Capitol Reef, the Other Utah Park

We didn’t know what to expect from Capitol Reef – our guidebooks barely devoted two pages apiece to the park and, being internet-less at Hamburger Rock, we couldn’t find a good overview – and didn’t quite know what to make of it once we got there. It’s counted as one of Utah’s Big Five, but it seems most people pass through without paying it much attention on their way between Bryce Canyon and Canyonlands. I wanted to spend more time than the day we had allotted ourselves: the park is part caught-in-time orchard along a babbling brook, and part immense rock formations accessed by bumpy gravel roads and rocky hiking trails.

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The park ranger we talked to suggested the Cassidy Arch trail since we could walk out onto the arch, about a six-mile drive from the visitors center along the Fremont River. Mormons built a settlement along the banks, under massive cottonwood trees, in the 1800s and the Park Service has maintained the original orchards using farming techniques from that era. Another stream, Sulfur Creek, runs through the area and joins with the Fremont River near a picnic area. That rich, green area stretches under a mile on the scenic drive before the road reenters red slickrock and white limestone.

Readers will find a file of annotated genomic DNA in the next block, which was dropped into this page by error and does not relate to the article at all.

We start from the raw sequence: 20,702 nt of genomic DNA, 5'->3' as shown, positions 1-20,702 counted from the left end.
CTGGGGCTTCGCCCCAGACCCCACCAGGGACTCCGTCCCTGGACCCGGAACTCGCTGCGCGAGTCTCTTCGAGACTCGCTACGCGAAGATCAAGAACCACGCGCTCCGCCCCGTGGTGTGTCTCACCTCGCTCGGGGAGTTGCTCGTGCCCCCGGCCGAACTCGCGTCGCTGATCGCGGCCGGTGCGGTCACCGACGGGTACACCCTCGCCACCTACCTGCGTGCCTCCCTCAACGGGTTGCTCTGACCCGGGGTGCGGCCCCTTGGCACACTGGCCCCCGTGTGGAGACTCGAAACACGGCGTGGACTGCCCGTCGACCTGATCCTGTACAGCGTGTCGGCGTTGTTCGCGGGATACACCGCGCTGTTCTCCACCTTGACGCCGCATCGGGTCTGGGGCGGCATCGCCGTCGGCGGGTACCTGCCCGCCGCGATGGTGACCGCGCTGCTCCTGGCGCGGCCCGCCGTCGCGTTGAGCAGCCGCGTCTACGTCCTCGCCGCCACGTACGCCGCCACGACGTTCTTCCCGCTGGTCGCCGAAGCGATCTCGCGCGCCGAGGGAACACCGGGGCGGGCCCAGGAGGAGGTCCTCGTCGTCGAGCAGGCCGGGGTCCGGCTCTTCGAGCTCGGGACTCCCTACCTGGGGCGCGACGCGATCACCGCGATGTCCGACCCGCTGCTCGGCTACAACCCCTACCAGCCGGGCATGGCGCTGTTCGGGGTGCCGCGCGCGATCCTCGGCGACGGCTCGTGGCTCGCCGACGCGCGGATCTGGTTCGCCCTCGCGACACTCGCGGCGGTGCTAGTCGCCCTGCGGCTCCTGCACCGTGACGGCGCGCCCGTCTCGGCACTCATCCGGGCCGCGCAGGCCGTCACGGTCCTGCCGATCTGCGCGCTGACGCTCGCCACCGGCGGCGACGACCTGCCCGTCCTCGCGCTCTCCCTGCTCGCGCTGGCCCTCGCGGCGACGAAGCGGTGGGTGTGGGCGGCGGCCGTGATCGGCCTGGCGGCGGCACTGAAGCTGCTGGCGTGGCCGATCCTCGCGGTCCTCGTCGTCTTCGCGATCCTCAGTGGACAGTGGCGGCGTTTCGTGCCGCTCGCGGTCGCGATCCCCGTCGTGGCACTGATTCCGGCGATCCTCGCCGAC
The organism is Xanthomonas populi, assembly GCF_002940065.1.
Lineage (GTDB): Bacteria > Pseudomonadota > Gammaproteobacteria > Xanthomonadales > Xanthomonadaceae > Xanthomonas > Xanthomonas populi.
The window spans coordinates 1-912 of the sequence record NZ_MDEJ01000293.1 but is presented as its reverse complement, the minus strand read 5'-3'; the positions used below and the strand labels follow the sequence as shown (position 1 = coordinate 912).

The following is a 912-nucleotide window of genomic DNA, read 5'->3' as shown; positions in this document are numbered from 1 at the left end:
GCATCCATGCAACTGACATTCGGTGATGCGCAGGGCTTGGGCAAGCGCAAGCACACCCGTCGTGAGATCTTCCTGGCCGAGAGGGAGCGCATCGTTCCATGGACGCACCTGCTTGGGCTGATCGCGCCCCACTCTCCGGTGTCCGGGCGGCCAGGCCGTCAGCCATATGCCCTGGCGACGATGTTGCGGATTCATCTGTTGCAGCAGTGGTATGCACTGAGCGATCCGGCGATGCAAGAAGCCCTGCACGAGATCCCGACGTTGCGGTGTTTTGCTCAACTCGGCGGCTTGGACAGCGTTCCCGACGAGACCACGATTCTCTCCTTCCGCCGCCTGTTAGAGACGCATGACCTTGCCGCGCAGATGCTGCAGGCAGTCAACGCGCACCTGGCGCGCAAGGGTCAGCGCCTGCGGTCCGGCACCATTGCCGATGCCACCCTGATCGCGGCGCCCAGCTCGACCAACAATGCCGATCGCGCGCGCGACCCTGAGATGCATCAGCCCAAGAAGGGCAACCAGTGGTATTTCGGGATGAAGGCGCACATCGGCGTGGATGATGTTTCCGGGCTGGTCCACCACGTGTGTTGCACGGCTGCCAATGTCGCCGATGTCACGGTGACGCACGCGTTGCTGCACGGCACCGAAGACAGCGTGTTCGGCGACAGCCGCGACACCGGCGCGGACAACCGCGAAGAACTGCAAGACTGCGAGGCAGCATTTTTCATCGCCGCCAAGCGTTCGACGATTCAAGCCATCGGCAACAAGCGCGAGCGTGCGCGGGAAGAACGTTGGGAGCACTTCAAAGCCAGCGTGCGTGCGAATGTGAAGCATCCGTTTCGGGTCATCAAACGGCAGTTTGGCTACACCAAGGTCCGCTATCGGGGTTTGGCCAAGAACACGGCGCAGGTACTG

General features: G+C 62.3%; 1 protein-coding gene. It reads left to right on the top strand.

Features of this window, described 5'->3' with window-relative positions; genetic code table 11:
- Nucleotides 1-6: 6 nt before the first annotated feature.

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File_000 (3)We hiked up through scraggly scrub brush and around a few recent-looking rock slides, across a wide stretch of slickrock marked by cairns, to a massive arch that appeared at our feet seemingly out of nowhere.

Hey, the ranger said we could climb on it.

The landscape surrounding the trail could have been from another planet. Divots eroded out of slickrock and cliffs looked like eyes, faces, watching us. Scrubby trees grew out of seemingly impossible crags and crevices, and you quickly forget that a vibrant green, shaded oasis sits only a few miles away.

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The greenery beckoned, though, as did our waiting PB&Js. After lunch I waded into Sulfur Creek, which lived up to its name smell-wise, and made my way out to the confluence with the Fremont River. It wasn’t as grand as I’m making it sound but it felt good on my hike-swollen feet.

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We got to experience some fauna:

The sky started to darken with heavy clouds as the wind picked up and we felt a storm coming on, so we attempted to head out, hindered by this deer causing a minor traffic jam.

What? I’m tryin’ ta eat some leaves here!

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